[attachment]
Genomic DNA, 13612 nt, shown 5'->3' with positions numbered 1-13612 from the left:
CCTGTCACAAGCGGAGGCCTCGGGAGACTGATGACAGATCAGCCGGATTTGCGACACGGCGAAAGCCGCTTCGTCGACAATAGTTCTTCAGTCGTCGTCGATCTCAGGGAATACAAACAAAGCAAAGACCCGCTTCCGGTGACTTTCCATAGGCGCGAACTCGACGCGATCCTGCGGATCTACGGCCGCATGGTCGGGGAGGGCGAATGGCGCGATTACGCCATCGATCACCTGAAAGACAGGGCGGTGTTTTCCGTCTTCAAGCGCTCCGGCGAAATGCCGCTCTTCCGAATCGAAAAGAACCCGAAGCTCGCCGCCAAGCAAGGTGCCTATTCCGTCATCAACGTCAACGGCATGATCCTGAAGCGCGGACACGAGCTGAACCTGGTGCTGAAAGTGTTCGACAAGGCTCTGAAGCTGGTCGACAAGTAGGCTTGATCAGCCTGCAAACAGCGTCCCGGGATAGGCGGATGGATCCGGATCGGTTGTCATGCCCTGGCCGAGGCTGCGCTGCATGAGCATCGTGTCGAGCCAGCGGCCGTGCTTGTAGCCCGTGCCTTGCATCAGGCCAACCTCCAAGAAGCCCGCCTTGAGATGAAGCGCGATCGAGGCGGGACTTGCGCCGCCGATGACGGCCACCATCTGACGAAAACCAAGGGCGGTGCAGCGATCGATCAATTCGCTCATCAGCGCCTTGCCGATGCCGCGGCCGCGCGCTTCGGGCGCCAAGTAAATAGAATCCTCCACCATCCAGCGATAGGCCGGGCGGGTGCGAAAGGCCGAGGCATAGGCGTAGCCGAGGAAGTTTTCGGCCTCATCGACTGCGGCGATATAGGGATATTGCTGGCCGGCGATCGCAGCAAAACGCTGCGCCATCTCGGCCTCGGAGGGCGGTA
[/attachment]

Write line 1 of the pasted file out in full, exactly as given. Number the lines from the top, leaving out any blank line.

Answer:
Genomic DNA, 13612 nt, shown 5'->3' with positions numbered 1-13612 from the left: